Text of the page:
Bret Hart, still sporting a shiner, cuts a pre-taped promo on his challenger Diesel, claiming that the WWF never ran on Diesel Power, but Hitman Power (which isn’t a real thing). He also claims to have “never, ever, ever lost a steel cage match,” clearly ignoring his 1993 loss to Yokozuna, which was immortalized on Coliseum Video. Dok Hendrix excitedly announces the first-ever Crybaby Match between Razor Ramon and the 123 Kid, fantasizing about The Bad Guy dressed up in a diaper. The fetishes of some people. He says that the loser will be fed a baby bottle and a diaper. Maybe he should rephrase that, because that sounds completely unsanitary. Duke “The Dumpster” Droese takes on Hunter Hearst Helmsley at In Your House in a rematch from the Royal Rumble Free-For-All. Recently on Superstars, Hunter did his best Brutus Beefcake impression. No, he didn’t cut out large sections of his tights or smash his face to pieces; he cut Droese’s hair. Finally, Dok tells us of a TBS executive threatening the WWF with legal action over the Billionaire Ted skits, but, Hendrix says, the WWF is ready to fight for their rights, their company, and their fans. After all, Billionaire Ted skits are what the fans want, especially the exceedingly petty segment that is about to air.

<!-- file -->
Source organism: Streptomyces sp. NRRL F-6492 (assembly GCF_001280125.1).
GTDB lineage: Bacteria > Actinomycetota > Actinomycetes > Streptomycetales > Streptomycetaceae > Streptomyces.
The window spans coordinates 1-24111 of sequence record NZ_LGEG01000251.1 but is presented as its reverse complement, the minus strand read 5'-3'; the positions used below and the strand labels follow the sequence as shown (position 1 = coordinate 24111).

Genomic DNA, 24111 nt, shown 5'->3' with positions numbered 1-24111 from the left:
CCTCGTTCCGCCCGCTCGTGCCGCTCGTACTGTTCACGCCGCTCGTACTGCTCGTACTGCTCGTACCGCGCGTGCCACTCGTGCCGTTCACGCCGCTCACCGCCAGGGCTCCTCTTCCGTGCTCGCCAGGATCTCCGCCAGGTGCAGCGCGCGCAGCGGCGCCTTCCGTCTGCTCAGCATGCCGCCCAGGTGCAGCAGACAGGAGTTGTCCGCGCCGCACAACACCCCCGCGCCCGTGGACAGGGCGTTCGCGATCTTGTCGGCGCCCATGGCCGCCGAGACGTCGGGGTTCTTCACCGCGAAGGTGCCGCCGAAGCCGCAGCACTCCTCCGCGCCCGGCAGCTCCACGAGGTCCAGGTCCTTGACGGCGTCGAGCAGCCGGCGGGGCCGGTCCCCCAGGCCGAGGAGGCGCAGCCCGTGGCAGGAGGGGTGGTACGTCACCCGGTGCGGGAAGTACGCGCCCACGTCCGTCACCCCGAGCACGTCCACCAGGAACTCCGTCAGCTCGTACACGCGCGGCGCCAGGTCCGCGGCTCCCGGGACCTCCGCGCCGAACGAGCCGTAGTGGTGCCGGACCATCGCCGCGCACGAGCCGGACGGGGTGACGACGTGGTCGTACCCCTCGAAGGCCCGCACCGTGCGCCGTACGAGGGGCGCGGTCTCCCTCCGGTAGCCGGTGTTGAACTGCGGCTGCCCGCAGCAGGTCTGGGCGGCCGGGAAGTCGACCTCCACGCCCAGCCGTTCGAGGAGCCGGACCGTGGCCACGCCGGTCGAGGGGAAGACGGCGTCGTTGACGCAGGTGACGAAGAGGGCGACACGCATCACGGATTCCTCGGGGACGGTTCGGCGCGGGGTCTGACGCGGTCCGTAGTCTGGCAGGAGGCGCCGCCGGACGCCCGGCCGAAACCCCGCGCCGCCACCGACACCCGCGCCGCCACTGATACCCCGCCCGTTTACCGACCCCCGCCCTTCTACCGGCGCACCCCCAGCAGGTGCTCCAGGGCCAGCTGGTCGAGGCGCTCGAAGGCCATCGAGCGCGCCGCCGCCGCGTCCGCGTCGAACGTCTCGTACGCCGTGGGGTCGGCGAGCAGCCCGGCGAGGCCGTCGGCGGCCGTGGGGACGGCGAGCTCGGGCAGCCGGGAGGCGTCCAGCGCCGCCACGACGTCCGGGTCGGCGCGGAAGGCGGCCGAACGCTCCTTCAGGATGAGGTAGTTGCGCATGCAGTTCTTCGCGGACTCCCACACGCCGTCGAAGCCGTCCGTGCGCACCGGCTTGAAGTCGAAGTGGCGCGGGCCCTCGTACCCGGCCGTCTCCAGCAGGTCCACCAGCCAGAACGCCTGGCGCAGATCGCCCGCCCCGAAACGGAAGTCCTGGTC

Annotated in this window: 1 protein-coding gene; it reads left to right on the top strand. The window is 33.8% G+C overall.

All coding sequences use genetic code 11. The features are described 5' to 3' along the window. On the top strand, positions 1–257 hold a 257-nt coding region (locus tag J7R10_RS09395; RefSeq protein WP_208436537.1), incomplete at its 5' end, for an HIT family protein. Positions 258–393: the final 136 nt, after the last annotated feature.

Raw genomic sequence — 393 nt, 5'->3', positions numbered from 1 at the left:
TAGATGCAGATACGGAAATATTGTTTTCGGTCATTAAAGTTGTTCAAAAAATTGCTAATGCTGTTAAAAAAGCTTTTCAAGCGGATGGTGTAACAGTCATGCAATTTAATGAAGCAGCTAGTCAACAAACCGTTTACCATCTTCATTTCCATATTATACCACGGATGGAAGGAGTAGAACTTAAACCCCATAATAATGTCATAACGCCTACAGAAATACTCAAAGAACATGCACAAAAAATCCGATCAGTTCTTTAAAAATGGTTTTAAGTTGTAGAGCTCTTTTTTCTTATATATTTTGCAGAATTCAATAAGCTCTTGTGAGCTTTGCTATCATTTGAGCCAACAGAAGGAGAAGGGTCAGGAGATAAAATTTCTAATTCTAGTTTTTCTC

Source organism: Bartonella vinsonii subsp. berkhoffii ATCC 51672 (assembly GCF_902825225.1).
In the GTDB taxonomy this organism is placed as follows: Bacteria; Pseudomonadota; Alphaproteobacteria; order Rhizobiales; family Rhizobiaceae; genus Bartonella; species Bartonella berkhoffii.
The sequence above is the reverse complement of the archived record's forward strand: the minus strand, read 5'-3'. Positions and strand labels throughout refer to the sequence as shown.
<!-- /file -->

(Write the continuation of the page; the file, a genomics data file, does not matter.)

This week’s sketch is a press conference attacking Ted Turner personally rather than WCW or anything wrestling-related. Ted refuses to answer questions about trying to put WWF out of business (as the WWF had done repeatedly in the eighties to regional promotions). Nor will he address his purposeful undercutting of WWF’s advertising rates. Yep, this is what the WWF fans want to see, folks! Another question is about why Ted would have put WCW Nitro head-to-head with Monday Night Raw, rather than at another time or night, as fans would have preferred. That’s like putting the 1988 Royal Rumble on at the same time as NWA’s Bunkhouse Stampede PPV, or forcing cable companies to choose between carrying Survivor Series 1987 or Starrcade, or replacing beloved wrestling programs with WWF reruns in the early 80s! And, as we all know, the Monday Night War was a dark period in wrestling history that saw ratings plummet and the business shrink, as one astute reporter in this sketch alludes to when he accuses Ted of not caring about the fans, but only his petty rivalry with another wrestling organization. What an excellent point to bring up during a hit-piece aired on a supposed wrestling show! Lastly, Huckster insists that he is going to beat Nacho Man at Wrestlemania (in a match fans are just dying to pay money to see) because it’s in his Turner contract that he will never lose. Unlike in the WWF, where he jobbed clean exactly once in ten years. Finally, Ted admits that the only thing he won’t do to put the WWF out of business is use his own money before asking his off-camera wife for lithium. Don’t feel bad for Turner, though. He has a vendetta against the WWF!